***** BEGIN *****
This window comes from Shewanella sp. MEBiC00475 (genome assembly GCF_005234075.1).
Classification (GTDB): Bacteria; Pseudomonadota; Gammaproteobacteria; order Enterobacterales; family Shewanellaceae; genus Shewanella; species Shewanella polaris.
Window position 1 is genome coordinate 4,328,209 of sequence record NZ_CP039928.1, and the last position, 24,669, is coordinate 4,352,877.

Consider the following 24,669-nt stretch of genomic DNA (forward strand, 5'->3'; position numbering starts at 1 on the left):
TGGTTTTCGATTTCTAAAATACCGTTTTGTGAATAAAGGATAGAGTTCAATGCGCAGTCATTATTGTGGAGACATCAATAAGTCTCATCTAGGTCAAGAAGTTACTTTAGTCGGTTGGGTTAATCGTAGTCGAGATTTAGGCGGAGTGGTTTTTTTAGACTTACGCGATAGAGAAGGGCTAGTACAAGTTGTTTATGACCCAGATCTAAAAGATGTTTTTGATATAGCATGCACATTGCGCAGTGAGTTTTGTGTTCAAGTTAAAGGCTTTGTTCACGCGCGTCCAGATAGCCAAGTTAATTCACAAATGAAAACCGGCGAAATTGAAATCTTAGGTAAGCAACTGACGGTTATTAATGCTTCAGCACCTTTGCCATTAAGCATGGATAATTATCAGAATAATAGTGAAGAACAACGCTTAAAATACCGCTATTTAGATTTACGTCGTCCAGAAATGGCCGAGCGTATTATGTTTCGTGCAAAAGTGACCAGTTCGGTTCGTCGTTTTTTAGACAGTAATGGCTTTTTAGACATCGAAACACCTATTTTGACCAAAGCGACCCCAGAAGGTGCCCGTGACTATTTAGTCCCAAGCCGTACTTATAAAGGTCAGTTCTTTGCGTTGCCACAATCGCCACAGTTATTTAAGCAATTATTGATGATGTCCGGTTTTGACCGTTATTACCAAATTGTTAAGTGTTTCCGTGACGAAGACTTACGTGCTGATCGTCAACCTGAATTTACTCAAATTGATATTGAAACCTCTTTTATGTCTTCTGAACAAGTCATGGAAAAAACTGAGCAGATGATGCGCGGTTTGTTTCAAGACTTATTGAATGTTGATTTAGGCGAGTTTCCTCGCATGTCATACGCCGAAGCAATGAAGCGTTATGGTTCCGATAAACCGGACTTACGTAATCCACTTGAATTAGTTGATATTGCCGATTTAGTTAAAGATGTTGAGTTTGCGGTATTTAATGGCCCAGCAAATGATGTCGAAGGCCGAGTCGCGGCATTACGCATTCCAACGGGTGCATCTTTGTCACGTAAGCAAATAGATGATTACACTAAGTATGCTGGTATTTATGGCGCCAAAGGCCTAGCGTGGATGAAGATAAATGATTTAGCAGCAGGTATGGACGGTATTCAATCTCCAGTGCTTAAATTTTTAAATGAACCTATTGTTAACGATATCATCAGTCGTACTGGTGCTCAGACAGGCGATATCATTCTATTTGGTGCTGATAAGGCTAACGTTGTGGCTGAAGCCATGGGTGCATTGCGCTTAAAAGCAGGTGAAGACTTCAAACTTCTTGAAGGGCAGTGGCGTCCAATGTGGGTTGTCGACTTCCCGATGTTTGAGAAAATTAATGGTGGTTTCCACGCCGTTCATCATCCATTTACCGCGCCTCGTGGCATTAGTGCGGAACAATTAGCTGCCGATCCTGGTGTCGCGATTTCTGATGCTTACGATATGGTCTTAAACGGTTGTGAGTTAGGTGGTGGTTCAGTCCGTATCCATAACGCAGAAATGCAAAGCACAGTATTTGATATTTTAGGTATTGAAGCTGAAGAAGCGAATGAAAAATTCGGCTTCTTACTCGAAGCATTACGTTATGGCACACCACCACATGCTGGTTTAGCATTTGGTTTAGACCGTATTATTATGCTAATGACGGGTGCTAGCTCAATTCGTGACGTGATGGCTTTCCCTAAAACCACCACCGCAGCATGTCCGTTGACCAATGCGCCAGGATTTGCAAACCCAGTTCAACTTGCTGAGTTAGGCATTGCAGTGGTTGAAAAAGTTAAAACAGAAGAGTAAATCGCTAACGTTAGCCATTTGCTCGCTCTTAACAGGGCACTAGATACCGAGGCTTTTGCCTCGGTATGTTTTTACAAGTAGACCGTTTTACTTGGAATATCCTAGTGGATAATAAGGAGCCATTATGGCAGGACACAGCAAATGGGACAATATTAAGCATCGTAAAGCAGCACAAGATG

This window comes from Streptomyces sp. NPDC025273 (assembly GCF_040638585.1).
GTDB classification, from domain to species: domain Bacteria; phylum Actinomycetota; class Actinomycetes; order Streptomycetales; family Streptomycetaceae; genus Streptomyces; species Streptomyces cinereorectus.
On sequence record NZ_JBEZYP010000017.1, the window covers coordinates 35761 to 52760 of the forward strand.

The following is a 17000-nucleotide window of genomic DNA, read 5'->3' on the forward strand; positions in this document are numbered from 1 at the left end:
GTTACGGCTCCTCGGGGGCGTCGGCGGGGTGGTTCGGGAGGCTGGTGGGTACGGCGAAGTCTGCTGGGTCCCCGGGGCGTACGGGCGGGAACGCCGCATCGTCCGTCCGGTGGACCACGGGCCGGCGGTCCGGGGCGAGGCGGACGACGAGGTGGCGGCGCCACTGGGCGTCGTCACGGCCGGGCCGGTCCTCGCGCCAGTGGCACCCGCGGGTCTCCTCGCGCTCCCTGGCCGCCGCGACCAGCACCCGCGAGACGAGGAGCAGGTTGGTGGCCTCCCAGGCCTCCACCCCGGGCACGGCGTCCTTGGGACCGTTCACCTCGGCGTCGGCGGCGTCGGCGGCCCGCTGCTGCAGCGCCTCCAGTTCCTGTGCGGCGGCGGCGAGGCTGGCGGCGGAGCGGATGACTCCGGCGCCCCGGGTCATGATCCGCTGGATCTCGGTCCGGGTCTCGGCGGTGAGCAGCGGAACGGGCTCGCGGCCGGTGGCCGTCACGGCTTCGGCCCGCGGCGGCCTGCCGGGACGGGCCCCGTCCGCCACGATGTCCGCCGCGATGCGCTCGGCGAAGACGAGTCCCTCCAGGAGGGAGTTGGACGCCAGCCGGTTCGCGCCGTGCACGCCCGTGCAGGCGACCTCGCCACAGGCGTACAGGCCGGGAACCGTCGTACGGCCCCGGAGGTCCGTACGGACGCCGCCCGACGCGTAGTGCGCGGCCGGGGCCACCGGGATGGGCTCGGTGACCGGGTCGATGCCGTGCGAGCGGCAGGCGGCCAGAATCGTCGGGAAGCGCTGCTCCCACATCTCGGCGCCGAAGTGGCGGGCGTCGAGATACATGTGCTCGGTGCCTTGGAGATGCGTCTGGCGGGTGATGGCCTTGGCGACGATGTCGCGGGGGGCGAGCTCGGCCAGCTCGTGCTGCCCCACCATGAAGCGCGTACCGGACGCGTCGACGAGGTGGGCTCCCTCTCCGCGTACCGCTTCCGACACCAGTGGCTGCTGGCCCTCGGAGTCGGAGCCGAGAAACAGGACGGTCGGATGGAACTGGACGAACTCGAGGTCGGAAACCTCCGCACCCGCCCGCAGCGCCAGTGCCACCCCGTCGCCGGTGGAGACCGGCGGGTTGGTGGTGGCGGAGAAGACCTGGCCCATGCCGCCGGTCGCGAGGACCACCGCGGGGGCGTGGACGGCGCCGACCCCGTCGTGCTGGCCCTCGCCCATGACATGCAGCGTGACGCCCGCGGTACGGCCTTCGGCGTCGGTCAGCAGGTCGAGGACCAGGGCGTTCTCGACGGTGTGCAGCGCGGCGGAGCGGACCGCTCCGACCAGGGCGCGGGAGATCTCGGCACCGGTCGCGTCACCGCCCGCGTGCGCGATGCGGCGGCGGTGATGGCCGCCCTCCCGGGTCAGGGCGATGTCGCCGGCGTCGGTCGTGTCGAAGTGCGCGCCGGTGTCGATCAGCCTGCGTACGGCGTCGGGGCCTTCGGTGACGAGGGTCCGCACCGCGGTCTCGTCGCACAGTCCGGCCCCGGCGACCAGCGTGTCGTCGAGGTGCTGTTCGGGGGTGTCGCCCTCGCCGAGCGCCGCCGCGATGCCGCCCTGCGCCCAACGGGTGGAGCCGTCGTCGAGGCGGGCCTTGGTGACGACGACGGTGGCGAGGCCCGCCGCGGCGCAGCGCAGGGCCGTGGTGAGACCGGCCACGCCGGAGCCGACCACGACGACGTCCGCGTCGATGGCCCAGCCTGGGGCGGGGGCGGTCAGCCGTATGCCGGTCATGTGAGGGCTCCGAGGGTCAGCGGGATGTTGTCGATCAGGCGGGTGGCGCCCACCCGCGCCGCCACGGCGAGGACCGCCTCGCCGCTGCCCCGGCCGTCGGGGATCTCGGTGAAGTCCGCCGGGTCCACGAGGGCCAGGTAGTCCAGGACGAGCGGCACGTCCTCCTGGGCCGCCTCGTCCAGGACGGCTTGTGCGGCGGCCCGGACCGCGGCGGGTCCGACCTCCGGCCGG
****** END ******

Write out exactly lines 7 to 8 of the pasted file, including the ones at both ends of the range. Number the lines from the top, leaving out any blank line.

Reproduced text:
GTDB classification, from domain to species: domain Bacteria; phylum Actinomycetota; class Actinomycetes; order Streptomycetales; family Streptomycetaceae; genus Streptomyces; species Streptomyces cinereorectus.
On sequence record NZ_JBEZYP010000017.1, the window covers coordinates 35761 to 52760 of the forward strand.